Which Joe gave his name to ‘sloppy joes’? We look at five interesting sandwiches and their lexical origins.
A crystalline compound present in the bark and other parts of some trees (notably the horse chestnut, Aesculus hippocastanum), and used in tests to identify certain bacteria by means of its fluorescence.
Early 19th century; earliest use found in Chemist. From French esculine or its etymon Italian esculina from classical Latin aesculus (also esculus), denoting a species of oak, adopted in scientific Latin as genus name of the horse chestnut + Italian -ina.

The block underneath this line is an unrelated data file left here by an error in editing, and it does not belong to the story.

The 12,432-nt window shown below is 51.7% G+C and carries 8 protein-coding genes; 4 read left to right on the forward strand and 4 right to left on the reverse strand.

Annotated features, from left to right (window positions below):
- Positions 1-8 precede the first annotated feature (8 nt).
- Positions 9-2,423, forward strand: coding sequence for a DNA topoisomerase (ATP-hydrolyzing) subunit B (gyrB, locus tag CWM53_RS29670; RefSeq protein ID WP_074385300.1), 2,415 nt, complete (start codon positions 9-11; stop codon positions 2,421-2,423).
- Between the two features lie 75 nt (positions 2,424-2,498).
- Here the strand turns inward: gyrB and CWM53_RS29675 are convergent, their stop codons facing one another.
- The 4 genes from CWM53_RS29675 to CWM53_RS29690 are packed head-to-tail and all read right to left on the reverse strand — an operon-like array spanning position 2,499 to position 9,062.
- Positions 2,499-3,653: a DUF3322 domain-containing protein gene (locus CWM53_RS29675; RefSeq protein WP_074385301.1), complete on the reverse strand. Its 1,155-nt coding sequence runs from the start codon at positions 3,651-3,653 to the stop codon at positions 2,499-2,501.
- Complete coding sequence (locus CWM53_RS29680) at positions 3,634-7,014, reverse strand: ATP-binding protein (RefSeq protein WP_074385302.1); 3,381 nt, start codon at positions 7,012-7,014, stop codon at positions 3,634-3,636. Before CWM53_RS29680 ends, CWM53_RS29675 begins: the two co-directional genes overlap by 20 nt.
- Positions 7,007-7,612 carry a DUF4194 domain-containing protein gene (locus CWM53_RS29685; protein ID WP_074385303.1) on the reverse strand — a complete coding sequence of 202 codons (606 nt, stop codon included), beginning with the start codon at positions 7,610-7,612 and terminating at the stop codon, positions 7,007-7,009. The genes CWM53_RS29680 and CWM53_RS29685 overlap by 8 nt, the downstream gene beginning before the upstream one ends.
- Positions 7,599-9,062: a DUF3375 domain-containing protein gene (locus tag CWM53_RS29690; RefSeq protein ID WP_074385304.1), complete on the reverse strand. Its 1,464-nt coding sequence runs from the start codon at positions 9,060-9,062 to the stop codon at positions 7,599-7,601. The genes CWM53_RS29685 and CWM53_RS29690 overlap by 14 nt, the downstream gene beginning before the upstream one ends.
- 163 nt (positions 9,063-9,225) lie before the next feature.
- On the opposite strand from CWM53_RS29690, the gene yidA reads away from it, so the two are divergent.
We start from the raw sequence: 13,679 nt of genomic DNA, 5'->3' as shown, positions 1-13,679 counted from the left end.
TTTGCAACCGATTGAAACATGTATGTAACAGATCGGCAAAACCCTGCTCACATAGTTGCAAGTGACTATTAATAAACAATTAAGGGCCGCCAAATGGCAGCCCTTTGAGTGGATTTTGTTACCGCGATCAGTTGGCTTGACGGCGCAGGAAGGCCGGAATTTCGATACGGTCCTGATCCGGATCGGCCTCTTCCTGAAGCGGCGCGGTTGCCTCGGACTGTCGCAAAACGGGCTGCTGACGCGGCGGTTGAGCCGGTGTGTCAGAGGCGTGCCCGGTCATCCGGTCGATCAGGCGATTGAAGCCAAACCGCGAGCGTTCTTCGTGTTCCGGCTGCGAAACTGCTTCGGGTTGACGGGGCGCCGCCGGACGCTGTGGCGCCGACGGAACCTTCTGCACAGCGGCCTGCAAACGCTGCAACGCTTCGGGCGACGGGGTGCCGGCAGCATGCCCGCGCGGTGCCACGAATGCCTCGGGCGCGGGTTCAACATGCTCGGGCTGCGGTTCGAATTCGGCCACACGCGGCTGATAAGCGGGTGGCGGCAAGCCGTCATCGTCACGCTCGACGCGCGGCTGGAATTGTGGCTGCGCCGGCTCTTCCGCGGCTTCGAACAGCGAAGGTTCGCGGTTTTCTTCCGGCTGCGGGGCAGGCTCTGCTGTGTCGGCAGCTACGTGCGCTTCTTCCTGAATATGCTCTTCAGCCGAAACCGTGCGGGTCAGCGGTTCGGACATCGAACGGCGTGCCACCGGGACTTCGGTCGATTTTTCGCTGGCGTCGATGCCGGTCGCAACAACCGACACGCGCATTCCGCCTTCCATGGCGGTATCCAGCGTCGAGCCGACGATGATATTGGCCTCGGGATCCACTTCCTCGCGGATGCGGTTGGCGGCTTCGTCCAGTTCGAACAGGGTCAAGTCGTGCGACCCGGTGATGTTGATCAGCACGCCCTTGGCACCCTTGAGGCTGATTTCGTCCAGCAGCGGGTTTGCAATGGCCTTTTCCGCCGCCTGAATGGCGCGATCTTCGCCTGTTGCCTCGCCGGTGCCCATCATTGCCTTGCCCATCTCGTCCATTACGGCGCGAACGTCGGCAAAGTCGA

We take a look at several popular, though confusing, punctuation marks.
From Afghanistan to Zimbabwe, discover surprising and intriguing language facts from around the globe.
The definitions of ‘buddy’ and ‘bro’ in the OED have recently been revised. We explore their history and increase in popularity.